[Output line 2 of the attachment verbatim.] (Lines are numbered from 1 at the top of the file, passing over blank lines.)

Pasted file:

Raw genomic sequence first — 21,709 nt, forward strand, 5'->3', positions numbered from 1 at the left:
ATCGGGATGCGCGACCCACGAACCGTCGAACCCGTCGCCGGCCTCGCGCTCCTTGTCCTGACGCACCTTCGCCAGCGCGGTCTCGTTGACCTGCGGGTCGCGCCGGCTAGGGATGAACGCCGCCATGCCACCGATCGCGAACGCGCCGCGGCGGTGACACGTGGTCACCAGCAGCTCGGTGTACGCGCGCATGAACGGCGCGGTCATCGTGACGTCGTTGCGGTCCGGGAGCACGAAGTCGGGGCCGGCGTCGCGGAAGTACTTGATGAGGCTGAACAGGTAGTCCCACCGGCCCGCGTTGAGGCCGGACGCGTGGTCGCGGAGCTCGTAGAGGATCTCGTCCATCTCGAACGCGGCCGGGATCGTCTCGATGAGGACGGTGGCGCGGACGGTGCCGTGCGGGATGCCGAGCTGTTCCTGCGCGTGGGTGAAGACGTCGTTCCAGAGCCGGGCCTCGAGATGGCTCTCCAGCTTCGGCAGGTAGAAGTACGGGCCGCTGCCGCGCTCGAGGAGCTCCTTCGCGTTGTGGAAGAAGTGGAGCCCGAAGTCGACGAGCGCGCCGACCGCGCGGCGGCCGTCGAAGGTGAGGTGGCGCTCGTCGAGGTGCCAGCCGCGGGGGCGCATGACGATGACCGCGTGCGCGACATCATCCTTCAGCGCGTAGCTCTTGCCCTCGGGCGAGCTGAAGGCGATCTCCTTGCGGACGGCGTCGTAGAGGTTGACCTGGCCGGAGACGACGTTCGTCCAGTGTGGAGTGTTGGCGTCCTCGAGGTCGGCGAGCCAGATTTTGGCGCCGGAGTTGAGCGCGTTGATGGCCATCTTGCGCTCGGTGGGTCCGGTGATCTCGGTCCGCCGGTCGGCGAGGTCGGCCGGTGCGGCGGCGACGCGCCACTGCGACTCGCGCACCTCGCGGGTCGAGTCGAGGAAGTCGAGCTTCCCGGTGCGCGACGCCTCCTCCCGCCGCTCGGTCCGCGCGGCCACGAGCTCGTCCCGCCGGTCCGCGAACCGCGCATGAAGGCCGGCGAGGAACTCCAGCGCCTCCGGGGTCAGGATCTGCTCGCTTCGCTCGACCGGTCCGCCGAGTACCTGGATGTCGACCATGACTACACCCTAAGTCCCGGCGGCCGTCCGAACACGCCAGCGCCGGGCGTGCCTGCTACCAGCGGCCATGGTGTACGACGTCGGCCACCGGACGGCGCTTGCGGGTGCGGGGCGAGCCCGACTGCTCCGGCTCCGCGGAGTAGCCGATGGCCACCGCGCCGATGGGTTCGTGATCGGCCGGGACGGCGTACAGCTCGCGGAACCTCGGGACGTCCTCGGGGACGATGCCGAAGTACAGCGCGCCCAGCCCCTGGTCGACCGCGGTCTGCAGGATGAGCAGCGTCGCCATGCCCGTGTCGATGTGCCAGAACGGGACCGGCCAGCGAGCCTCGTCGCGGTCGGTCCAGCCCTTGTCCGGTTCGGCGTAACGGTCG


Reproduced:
ATCGGGATGCGCGACCCACGAACCGTCGAACCCGTCGCCGGCCTCGCGCTCCTTGTCCTGACGCACCTTCGCCAGCGCGGTCTCGTTGACCTGCGGGTCGCGCCGGCTAGGGATGAACGCCGCCATGCCACCGATCGCGAACGCGCCGCGGCGGTGACACGTGGTCACCAGCAGCTCGGTGTACGCGCGCATGAACGGCGCGGTCATCGTGACGTCGTTGCGGTCCGGGAGCACGAAGTCGGGGCCGGCGTCGCGGAAGTACTTGATGAGGCTGAACAGGTAGTCCCACCGGCCCGCGTTGAGGCCGGACGCGTGGTCGCGGAGCTCGTAGAGGATCTCGTCCATCTCGAACGCGGCCGGGATCGTCTCGATGAGGACGGTGGCGCGGACGGTGCCGTGCGGGATGCCGAGCTGTTCCTGCGCGTGGGTGAAGACGTCGTTCCAGAGCCGGGCCTCGAGATGGCTCTCCAGCTTCGGCAGGTAGAAGTACGGGCCGCTGCCGCGCTCGAGGAGCTCCTTCGCGTTGTGGAAGAAGTGGAGCCCGAAGTCGACGAGCGCGCCGACCGCGCGGCGGCCGTCGAAGGTGAGGTGGCGCTCGTCGAGGTGCCAGCCGCGGGGGCGCATGACGATGACCGCGTGCGCGACATCATCCTTCAGCGCGTAGCTCTTGCCCTCGGGCGAGCTGAAGGCGATCTCCTTGCGGACGGCGTCGTAGAGGTTGACCTGGCCGGAGACGACGTTCGTCCAGTGTGGAGTGTTGGCGTCCTCGAGGTCGGCGAGCCAGATTTTGGCGCCGGAGTTGAGCGCGTTGATGGCCATCTTGCGCTCGGTGGGTCCGGTGATCTCGGTCCGCCGGTCGGCGAGGTCGGCCGGTGCGGCGGCGACGCGCCACTGCGACTCGCGCACCTCGCGGGTCGAGTCGAGGAAGTCGAGCTTCCCGGTGCGCGACGCCTCCTCCCGCCGCTCGGTCCGCGCGGCCACGAGCTCGTCCCGCCGGTCCGCGAACCGCGCATGAAGGCCGGCGAGGAACTCCAGCGCCTCCGGGGTCAGGATCTGCTCGCTTCGCTCGACCGGTCCGCCGAGTACCTGGATGTCGACCATGACTACACCCTAAGTCCCGGCGGCCGTCCGAACACGCCAGCGCCGGGCGTGCCTGCTACCAGCGGCCATGGTGTACGACGTCGGCCACCGGACGGCGCTTGCGGGTGCGGGGCGAGCCCGACTGCTCCGGCTCCGCGGAGTAGCCGATGGCCACCGCGCCGATGGGTTCGTGATCGGCCGGGACGGCGTACAGCTCGCGGAACCTCGGGACGTCCTCGGGGACGATGCCGAAGTACAGCGCGCCCAGCCCCTGGTCGACCGCGGTCTGCAGGATGAGCAGCGTCGCCATGCCCGTGTCGATGTGCCAGAACGGGACCGGCCAGCGAGCCTCGTCGCGGTCGGTCCAGCCCTTGTCCGGTTCGGCGTAACGGTCG